|The mostly analogue ES primary gauge cluster is significantly behind the times. (Photo: Karen Tuggay, Canadian Auto Press)|
While I’m not enamoured with its ergonomics I really like the ES’ interior design, especially the way the high-quality contrast-stitched leatherette flows over the primary gauges and across the lower edge of the dash top, the unique pewter colour of the metallic accents, all the rich woods throughout, and the pièce de résistance, a particularly nice looking analogue
|This optional steering wheel gets a heatable hardwood rim. (Photo: Karen Tuggay, Canadian Auto Press)|
If only the infotainment system was a user-friendlier touchscreen like the Avalon’s. As it is, the joystick controller mentioned a moment ago is an unnecessary challenge to deal with, despite the input buttons that were added to each side for its second-gen redesign. The newer touchpad is an improvement, and
|The centre stack is nicely laid out. (Photo: Karen Tuggay, Canadian Auto Press)|
Lexus does use a rotating dial for its drive mode selector, a left twist resulting in Eco mode, a flick to the right initiating Sport mode, and a push bringing it back to default Normal mode. There’s also a button for turning off traction control, but other than when trying to get unstuck from a snowbank I don’t recommend you play around with this. It’s not like it’s going to give you a performance advantage with a front-wheel drivetrain like the ES 300h. Instead, Eco mode will be most peoples’
|A touchscreen would be easier to use, but the ES infotainment display is big on features. (Photo: Karen Tuggay, Canadian Auto Press)|
Then again, like with all Toyota/Lexus hybrid drivetrains EV mode has more of a placebo effect than anything usable. It can provide momentary all-electric propulsion in extremely slow conditions like stop and go rush hour traffic or dawdling through a parking lot, but as soon as the car nears 20 km/h the engine whirs into action and so much for emissions-free driving. And that’s if EV mode comes on at all, with most of my attempts resulting in a message saying it’s not available. Nevertheless, the ES 300h is a very efficient luxury car with a five-cycle Transport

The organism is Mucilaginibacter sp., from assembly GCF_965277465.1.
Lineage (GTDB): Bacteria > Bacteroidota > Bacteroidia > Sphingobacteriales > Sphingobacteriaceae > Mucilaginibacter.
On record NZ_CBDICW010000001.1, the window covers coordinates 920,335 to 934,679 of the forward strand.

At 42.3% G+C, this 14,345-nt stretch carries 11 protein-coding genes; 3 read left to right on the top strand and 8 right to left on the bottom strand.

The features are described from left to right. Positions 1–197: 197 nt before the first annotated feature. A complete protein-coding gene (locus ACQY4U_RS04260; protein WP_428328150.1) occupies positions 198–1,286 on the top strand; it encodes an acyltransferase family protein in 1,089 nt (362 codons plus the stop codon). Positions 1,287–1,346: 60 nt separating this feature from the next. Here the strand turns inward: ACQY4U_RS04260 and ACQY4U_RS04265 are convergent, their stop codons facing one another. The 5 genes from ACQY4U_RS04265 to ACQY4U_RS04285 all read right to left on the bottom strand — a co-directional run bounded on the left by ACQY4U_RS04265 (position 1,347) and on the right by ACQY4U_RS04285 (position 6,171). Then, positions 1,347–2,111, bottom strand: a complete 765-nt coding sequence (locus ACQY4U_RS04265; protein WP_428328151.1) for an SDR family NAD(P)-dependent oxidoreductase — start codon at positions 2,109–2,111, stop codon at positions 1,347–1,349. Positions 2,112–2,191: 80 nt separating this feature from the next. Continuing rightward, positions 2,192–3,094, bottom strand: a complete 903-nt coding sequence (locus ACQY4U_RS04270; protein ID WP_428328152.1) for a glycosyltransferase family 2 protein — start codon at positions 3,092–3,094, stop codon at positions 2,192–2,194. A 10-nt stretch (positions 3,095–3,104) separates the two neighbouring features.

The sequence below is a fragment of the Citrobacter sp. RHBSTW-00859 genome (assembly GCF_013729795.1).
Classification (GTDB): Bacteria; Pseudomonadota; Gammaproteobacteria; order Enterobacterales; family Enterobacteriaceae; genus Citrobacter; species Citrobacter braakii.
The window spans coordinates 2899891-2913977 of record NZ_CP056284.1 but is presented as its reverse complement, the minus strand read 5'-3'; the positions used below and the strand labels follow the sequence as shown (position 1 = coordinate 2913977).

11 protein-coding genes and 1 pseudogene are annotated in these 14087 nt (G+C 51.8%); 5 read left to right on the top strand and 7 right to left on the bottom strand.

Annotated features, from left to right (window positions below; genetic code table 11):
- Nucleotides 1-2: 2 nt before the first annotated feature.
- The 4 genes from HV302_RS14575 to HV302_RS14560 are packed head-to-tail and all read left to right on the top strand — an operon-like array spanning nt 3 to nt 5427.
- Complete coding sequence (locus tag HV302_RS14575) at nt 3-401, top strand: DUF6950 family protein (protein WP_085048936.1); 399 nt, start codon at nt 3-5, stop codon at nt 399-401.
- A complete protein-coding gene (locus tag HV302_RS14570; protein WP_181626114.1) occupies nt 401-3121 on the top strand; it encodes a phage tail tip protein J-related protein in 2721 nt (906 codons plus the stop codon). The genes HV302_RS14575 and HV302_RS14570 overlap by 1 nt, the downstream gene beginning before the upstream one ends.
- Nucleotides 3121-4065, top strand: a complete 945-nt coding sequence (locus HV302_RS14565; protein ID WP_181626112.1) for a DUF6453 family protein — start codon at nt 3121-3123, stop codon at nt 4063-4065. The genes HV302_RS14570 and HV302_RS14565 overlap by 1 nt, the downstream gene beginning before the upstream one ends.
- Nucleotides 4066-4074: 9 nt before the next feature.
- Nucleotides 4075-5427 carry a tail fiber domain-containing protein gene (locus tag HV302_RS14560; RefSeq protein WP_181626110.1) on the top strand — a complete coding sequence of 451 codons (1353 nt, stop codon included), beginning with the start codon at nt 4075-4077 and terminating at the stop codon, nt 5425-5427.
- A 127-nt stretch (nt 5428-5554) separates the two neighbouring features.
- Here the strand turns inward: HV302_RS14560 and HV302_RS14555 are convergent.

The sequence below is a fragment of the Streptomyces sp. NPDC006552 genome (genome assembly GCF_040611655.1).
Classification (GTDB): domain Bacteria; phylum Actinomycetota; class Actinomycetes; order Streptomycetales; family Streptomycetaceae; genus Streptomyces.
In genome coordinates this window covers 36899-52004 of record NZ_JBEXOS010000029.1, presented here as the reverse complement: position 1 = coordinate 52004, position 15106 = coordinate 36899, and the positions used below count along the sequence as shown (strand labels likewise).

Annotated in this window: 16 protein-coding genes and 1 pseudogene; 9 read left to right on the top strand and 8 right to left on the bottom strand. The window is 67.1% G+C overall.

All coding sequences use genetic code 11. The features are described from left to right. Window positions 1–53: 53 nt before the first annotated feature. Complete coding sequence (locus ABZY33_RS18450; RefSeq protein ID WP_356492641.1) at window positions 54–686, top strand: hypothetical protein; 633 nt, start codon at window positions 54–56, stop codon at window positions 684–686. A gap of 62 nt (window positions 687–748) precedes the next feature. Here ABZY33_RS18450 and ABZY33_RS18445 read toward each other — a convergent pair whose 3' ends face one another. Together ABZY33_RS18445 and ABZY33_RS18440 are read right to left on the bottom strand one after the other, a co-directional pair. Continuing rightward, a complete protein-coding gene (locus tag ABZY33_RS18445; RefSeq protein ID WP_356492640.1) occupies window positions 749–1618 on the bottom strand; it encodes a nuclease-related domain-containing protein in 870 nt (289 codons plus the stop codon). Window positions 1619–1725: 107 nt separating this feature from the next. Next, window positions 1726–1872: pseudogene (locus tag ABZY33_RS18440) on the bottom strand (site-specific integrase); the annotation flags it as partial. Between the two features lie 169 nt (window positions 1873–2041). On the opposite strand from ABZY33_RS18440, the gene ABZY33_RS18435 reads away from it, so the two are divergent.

|Love the analogue clock, but why not do a deal with Seiko to endear wristwatch fans? (Photo: Karen Tuggay, Canadian Auto Press)|
Most won’t experience much of a performance drawback either. I say most because the majority of hybrid owners don’t run their cars ragged (although their teenaged key-borrowers might). Rather, they should be quite happy with the combined 200-horsepower available from the 2.5-litre Atkinson-cycle four-cylinder and electric motor duo, this being one of Lexus’ more docile pairings that’s made more so by the efficient continuously variable transmission driving the front wheels. The battery pack is an old-school nickel metal hydride (NiMH) unit, not noted
|The ES shifter is commonplace, but the joystick-style infotainment controller is anything but. (Photo: Karen Tuggay, Canadian Auto Press)|
Environmental issues aside, the ES 300h is a seriously smooth operator. From its easy-going powertrain to its ultra-comfortable suspension, this is a car that provides ample comfort to all occupants. It’s serenely quiet too, which could almost cause a person to not even bother putting it through its performance paces. That would be a mistake, because its prowess through corners will likely surprise, albeit while managing corners fairly well this is no sport sedan. For this reason
|Comfortable perforated leather seats are up to Lexus standards, but driver’s ergonomics aren’t great for all body types. (Photo: Karen Tuggay, Canadian Auto Press)|
While it’s easy to see I’m not in love with the ES 300h or its ES 350 partner, I can understand why someone who fits into its driver’s seat might appreciate it more. Few cars deliver as much prestige, luxury and comfort for $46k, while I reiterate its exterior and interior styling is very attractive and fuel economy excellent for the class. If I were considering something in this category I’d also want to drive the Lincoln MKZ Hybrid, or possibly an HEV from some of the lesser brands noted before.
|Roominess and comfort is superb in back, although the ES lacks upscale passenger features like rear seat heaters. (Photo: Karen Tuggay, Canadian Auto Press)|
Lexus should be commended for its overall brand reliability, however, having tied with Porsche in the most recent J.D. Power and Associates 2017 Vehicle Dependability Study, in which the ES was the highest-ranked “Compact Car”, albeit why it was classified as such is anyone’s guess. All this reliability no doubt helps Lexus achieve high resale values too, the ES third best in its “Entry Luxury Car” category behind the Volvo V70 wagon and Lexus IS sport sedan in the Canadian Black Book’s 2017 Best Retained Value Awards. Additionally, in Vincentric’s Best Value in Canada Awards cost of ownership analysis the ES 300h was singled out in the “Luxury Hybrid” class, so like I said a moment ago, if it fits your body type and lifestyle, the Lexus ES 300h is a good bet.